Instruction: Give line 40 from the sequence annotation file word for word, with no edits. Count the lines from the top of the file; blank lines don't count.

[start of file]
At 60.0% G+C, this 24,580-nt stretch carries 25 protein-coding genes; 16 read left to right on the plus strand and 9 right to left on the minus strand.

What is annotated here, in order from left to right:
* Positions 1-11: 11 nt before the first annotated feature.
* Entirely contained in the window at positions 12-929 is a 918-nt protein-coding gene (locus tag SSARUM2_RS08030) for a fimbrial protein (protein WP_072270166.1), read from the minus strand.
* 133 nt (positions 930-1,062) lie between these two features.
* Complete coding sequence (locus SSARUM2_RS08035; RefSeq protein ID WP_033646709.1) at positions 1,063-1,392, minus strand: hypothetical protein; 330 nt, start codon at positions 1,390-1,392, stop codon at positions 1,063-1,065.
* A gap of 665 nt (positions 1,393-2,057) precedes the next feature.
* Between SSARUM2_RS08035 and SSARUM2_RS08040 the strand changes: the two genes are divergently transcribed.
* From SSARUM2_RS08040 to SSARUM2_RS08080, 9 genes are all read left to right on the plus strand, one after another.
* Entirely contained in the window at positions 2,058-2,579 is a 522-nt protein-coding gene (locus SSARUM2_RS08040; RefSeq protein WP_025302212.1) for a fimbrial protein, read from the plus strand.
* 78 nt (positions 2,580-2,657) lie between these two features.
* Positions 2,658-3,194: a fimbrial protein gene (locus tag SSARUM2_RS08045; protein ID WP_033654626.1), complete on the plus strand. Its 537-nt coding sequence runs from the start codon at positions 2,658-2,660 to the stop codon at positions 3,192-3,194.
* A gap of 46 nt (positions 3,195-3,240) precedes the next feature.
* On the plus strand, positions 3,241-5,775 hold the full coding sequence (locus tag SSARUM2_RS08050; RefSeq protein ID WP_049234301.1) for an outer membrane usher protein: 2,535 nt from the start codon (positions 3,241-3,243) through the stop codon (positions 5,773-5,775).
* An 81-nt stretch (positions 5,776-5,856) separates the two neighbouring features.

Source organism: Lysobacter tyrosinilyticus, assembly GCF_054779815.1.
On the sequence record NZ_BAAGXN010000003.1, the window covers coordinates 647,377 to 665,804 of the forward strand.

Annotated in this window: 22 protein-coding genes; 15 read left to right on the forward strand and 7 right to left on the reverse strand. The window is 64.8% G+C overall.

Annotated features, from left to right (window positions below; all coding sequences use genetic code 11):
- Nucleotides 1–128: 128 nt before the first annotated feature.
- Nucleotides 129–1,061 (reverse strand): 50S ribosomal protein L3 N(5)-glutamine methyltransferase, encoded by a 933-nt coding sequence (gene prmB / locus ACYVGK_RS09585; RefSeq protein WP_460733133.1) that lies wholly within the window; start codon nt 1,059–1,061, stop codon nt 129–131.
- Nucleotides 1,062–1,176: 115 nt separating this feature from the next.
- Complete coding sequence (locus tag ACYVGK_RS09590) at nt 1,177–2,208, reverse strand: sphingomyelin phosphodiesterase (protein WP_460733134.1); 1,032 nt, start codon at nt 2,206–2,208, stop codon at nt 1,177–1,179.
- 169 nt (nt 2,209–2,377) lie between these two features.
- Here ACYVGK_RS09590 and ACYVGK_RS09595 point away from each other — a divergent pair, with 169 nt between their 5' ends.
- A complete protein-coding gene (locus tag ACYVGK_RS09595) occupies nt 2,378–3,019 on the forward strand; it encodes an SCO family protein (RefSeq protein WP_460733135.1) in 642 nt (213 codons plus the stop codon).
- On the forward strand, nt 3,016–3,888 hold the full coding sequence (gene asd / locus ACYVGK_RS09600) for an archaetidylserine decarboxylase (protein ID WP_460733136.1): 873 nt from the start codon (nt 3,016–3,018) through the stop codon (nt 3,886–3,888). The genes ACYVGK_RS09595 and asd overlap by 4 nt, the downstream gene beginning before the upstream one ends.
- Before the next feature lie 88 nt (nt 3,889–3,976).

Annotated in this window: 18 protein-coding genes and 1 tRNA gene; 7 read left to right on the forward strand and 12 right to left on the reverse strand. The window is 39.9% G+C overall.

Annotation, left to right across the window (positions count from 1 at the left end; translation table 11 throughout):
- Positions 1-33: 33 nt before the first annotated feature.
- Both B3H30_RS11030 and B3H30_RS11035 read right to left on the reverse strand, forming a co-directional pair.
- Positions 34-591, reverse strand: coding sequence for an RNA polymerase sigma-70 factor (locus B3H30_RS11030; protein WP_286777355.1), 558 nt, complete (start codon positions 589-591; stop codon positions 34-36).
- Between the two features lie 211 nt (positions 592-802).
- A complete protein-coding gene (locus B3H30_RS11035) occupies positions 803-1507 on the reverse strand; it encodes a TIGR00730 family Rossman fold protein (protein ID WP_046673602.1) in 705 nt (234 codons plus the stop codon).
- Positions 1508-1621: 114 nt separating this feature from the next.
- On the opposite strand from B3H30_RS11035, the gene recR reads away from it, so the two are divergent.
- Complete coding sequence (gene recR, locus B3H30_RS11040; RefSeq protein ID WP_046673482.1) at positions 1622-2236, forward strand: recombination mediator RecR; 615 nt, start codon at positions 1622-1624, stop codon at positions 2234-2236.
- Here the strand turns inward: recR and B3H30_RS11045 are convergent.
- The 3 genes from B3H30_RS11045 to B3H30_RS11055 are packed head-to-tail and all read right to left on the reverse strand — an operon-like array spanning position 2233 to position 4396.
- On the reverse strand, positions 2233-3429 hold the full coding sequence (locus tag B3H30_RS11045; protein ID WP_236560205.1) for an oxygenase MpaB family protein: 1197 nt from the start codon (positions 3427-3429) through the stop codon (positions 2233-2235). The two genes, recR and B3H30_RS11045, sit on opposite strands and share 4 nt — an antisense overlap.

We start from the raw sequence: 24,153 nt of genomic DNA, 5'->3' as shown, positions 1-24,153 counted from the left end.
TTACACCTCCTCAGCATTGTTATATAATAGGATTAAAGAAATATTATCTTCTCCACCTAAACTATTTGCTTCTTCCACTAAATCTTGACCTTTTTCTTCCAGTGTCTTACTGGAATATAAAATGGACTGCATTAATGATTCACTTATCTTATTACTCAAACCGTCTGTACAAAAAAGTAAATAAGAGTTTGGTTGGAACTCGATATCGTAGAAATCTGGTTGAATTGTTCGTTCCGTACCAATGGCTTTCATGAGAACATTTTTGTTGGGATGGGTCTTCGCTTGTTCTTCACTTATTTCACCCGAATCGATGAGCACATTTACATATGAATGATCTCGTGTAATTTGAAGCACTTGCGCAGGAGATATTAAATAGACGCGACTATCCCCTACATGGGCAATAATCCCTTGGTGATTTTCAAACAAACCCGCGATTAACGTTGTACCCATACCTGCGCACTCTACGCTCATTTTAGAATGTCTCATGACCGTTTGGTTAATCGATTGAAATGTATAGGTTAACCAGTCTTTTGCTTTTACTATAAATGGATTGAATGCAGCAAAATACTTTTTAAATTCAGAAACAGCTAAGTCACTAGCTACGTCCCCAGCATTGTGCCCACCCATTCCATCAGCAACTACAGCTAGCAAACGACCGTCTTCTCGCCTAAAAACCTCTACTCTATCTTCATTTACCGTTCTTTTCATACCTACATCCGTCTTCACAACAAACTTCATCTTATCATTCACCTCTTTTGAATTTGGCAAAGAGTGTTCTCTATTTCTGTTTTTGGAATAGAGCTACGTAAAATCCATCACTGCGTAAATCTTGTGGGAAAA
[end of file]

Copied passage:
- The 3 genes from B3H30_RS11045 to B3H30_RS11055 are packed head-to-tail and all read right to left on the reverse strand — an operon-like array spanning position 2233 to position 4396.